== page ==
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March 10

Page history last edited by Jared 6 years, 2 months ago

On Deck:

  • Team Meeting One: Reviewing and Revising Steps One and Two of the Plan

Due:


Defining YOUR COMMUNICATION’S Objectives (Unfinished Business)

 

 

Chapter 3: Defining Your Communication’s Goals

 

overview. Chapter 3 introduces the first (and perhaps most important) of the five writing activities: defining objectives. The most important aspects in defining objectives is getting to know the reader and understanding how the reader will use the information while reading. Significant concepts addressed in this chapter include three ways readers search for information, readers’ organizational roles, complex audiences, and stakeholders.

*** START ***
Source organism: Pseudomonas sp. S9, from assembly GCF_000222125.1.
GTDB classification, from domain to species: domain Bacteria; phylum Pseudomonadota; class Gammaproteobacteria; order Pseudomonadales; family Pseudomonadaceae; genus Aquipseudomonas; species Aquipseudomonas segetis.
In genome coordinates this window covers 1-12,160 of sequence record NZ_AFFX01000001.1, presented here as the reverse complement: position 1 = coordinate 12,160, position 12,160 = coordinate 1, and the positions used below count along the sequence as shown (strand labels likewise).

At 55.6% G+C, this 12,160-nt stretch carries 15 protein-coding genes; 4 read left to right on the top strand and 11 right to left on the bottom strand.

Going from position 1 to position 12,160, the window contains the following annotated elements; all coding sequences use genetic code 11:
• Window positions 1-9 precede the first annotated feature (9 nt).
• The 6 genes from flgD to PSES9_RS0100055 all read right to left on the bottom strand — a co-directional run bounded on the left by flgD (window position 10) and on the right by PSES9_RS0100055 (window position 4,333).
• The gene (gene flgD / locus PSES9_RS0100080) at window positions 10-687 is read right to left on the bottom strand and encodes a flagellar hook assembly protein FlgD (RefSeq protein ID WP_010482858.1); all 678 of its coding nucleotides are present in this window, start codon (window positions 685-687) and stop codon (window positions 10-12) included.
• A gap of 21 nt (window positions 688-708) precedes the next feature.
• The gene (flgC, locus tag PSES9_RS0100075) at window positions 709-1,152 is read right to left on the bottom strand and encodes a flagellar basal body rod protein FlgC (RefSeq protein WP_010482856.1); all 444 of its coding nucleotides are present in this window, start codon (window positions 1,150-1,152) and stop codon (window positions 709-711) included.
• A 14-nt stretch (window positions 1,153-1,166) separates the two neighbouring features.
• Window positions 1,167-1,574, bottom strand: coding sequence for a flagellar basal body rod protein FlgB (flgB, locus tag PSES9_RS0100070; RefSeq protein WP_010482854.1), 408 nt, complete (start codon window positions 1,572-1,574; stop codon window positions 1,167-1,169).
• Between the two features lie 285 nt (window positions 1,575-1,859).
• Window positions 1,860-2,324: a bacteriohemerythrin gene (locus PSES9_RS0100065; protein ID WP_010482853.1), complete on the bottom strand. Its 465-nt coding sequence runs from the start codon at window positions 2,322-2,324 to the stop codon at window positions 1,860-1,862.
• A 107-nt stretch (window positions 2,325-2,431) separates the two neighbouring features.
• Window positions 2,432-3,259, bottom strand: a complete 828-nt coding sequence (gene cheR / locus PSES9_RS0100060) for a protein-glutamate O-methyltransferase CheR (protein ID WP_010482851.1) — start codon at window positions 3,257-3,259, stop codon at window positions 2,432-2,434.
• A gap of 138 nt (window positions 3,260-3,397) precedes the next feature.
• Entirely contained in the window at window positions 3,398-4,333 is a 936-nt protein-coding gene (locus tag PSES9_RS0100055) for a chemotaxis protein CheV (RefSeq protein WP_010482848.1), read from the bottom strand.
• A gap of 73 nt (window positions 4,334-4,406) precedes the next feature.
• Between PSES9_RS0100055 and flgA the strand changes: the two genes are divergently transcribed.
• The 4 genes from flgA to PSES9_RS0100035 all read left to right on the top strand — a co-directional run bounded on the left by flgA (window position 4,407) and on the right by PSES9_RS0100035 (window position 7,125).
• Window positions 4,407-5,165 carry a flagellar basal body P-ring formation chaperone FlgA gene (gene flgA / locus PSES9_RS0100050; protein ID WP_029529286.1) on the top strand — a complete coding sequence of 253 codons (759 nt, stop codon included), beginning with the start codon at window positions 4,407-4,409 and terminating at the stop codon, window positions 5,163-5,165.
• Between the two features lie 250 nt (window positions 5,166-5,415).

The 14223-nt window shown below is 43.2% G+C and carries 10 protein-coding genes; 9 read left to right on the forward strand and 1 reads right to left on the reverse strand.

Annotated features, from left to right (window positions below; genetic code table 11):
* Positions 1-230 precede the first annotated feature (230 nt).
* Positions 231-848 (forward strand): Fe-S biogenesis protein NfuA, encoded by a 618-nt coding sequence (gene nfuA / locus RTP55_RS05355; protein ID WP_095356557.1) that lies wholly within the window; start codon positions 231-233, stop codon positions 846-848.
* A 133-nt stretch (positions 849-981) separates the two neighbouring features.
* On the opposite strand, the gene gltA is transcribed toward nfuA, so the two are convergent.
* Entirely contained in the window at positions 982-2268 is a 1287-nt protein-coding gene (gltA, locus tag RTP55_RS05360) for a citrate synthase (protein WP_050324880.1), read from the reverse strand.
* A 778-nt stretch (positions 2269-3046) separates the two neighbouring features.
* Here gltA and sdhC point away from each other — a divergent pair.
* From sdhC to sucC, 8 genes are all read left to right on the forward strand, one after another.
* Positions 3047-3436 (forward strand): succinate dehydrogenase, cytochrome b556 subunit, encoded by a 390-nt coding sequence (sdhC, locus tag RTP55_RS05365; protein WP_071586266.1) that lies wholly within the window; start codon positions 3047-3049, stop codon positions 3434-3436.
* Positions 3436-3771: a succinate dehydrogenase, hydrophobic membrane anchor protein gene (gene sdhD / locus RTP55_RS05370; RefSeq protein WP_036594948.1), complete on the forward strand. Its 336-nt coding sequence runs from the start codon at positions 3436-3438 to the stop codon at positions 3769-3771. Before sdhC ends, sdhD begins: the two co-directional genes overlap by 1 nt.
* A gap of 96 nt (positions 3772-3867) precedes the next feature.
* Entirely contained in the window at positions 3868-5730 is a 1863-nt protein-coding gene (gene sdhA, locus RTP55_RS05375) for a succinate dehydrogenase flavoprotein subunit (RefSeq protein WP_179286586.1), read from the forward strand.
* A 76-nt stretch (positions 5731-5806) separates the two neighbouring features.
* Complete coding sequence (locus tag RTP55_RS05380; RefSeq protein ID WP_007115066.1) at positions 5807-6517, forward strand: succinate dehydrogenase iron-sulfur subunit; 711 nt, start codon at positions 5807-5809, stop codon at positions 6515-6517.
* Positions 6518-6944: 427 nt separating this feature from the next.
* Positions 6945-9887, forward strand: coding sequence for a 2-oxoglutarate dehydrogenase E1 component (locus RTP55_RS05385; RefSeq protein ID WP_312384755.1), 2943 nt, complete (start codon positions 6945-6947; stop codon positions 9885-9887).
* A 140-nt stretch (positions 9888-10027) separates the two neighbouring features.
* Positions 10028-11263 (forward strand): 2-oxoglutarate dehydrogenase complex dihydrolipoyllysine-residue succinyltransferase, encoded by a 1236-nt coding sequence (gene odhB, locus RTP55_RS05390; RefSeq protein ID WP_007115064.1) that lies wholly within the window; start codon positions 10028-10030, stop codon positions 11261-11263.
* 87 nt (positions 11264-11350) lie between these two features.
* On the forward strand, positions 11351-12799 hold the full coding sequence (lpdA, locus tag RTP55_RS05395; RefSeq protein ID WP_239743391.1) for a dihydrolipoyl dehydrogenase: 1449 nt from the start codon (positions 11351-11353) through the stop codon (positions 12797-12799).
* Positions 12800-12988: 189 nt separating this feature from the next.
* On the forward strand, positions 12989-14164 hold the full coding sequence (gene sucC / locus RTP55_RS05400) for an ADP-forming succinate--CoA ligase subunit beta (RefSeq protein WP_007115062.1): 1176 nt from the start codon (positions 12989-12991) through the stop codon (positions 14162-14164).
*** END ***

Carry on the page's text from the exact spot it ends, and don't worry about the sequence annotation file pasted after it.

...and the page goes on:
Meeting One:

 

Tasks:

  1. Designate someone to keep March 10 Meeting Minutes and organizing these on your wiki, including:
    1. a list of attendees,
    2. a statement of the issues considered by the participants on that day,
    3. and the responses/thoughts or decisions for the issues. 
  2. Team Reviews and Revises Step One and Step Two
  3. Team Offers "Statement of Purpose and Audience" to Coach for verbal feedback + 2 Questions + Confirms Thursday's plans 

 

Step One:

Identify a topic and a suitable genre of Technical report.  Briefly, and somewhat generally, what is the question, issue, problem or challenge you want to investigate and resolve? What genre of report (Proposal, Empirical Research Report, Feasibility Study) is most suitable to this topic and why?